Eva and I slept in the tent, Steve and the boys slept outside within a windbreak they made with rocks.  It was the worst sleeping-in-a-tent experience I ever had.  All night long, the wind battered the tent, making a huge ruckus, even lifting up the tent, the sides of it slapping my face and feet.  Eva woke up every hour, restless and scared by the noise.  I couldn't wait for the morning to escape this nightmare.  And morning came.  Lukas snuggled in the tent with Eva for a while, we got breakfast going, and then decided to descend to find some sunshine.
On the way down, we stopped at Coleman Glacier.  It's impossible to describe its beauty and grandeur with words, so I'll let the pictures speak for themselves.









We spent the rest of the day descending back down the mountain, and once safely in our van, drove to Artist Point, where we hiked around some more and tried to take pictures of Mount Shuksan, which was hiding in the clouds.  That night, we camped near the town of Glacier, so we wouldn't have to drive all the way back home and back again for the boys' homeschool program in Deming, which is quite close to Glacier.  We are getting our hiking yaya's out!  And I haven't even told you about my other hike with Eva and her little best friend.  I'll leave that for another blog post so I don't overwhelm you with pictures!



Thursday, September 4, 2014

A new idea - what do you think?

I am not an expert on anything, but I do know stuff.  And I love to share what I know.  Some people have noticed that I know some stuff, and they ask me to teach them.  One of the coolest examples is a mother and daughter pair who participated in my cheese making class a year ago.  They came to my little farm, learned how to crank out a good Gouda, got to eat a lot of different cheeses I made, met the goats, and toured my veggie garden.  A few months ago, the 14 year old daughter e-mailed me to ask if she could come for a weekend and help me out with any chores I need to have done, and in the meantime, she could learn stuff from me.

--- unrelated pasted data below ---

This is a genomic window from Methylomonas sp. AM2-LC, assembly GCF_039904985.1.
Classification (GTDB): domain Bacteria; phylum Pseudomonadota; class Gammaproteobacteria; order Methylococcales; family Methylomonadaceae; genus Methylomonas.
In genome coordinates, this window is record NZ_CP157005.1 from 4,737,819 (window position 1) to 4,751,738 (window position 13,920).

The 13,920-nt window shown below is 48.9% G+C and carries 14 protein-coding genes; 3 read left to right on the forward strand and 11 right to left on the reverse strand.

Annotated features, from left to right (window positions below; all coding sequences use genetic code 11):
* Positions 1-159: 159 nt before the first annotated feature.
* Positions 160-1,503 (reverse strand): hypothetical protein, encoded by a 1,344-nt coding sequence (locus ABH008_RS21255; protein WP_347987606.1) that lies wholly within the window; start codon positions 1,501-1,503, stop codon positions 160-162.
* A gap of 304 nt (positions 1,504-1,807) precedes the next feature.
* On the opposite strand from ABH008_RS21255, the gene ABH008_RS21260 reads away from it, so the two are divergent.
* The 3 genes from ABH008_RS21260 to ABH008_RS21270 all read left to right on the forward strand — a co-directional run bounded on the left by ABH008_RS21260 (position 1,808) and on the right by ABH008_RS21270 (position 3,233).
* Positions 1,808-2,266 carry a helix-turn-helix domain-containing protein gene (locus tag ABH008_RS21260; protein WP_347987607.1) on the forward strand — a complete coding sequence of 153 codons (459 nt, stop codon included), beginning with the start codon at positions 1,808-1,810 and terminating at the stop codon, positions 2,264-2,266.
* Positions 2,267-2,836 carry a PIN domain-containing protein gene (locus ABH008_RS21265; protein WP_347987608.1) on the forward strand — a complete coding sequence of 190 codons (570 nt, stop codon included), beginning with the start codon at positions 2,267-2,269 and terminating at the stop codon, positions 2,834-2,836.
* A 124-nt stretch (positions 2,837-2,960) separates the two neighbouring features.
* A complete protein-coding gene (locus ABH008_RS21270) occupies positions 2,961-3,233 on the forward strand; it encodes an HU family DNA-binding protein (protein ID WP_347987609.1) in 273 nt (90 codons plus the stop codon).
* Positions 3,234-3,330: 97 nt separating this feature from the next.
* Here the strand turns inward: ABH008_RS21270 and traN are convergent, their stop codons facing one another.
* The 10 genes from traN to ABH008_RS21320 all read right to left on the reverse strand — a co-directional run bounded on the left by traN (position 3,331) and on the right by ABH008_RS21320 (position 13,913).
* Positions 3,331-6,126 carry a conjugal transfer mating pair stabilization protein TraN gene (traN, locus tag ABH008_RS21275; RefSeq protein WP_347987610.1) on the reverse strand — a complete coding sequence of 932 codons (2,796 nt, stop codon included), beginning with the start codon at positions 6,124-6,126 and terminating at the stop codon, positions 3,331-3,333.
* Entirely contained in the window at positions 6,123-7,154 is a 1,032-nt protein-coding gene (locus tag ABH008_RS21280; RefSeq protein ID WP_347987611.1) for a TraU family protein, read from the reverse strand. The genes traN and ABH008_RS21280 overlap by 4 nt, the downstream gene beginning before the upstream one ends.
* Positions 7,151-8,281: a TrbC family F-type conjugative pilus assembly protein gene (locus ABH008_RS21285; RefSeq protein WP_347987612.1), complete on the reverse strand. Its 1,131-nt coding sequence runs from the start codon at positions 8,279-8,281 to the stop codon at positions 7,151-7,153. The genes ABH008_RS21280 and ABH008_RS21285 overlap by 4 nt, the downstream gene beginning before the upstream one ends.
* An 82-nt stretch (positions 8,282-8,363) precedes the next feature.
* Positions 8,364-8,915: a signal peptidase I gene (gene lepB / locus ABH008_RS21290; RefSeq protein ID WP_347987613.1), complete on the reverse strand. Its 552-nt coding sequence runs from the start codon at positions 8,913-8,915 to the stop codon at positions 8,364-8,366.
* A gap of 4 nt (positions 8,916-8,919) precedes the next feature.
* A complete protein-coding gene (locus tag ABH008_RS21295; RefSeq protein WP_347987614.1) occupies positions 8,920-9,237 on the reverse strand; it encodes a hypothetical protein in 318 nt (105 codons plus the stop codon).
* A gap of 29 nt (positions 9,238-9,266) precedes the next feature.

No, I thought immediately, I don't need someone trailing behind me, being in the way, and needing to be taught how to do everything that I could do so much faster.  Do you see what a control freak I am? I didn't tell her how I felt, but she must have sensed it because she wrote back that she would do ANY chores I wanted her to, plus she would bring her own lunch, and she would camp at a campground with her mother.  
Hmmmm..., I thought, that sounds pretty good.  I kept procrastinating on my decision, until I heard back from her again, saying that she would understand if I didn't want her to come, but if I decided it was okay, she would be very excited.
I loved her gentle persistence, and anyhow, how could I resist the idea of mentoring such an eager young woman?  So Anna spent the past weekend with me, learning how to pickle, can, make sauerkraut, practice milking goats, trim their hooves, clean out the goat shed, bake bread, and weed the garden.  She was an absolute joy and tirelessly worked harder than an adult would have!
Here is Anna picking cucumbers for making bread and butter pickles, and beans for dilly beans, and me holding freshly harvested Walla Walla onions:




The first day, we made four gallons of bread and butter pickles.  We also made two gallons of dilly beans.
After lunch, I showed her how to trim goats' hooves.
Afterwards, she helped Steve muck out the goat barn.  Then it started raining.  Anna wanted to go out to weed the garden.
"Are you sure you want do weed the garden in the rain?" I asked.  
"Yes!  It's not too bad", she replied.
So we weeded the garden in the rain, which is a good plan because the weeds come out easier that way. 
In the evening, Anna milked the goats like a pro.  I was very, very, very impressed.




This is Anna's happy victory dance!  We did it!


On the schedule the  next day: make sauerkraut.  We harvested cabbage from my garden, and then spent the morning making it into kraut.  If you want to know how to do it, here is a tutorial on my blog.  Again, Anna had a smile on her face the whole time.  We made 35 pounds of sauerkraut, which is currently gently fermenting and bubbling in my kitchen, exuding an interesting aroma into our abode.
After a lunch of homemade bread (I showed Anna how to make it the day before), goat cheese, and tomatoes and cucumbers from the garden, we made goat milk soap.







A productive weekend, ey?  Anna and her mother were very appreciative of the experience.  And I really loved teaching this amazing young woman how to be more self sufficient and take care of the earth and animals.
So here is my idea: Why not create an apprenticeship program and offer it to the world at large?  A weekend just like the one we just had, with lots of skills learned and practiced.
Anna and her mom told me that a two hour canning class in Seattle costs $75.  Seventy-five dollars!!!!!!!  I could offer my two day event for an amazingly great deal, and people would go home with their own canned pickles, bread, and soap.
What do you think of this idea?  I am looking for ideas about where to market something like this, and how much to charge, so if you have any ideas or feedback, please let me know!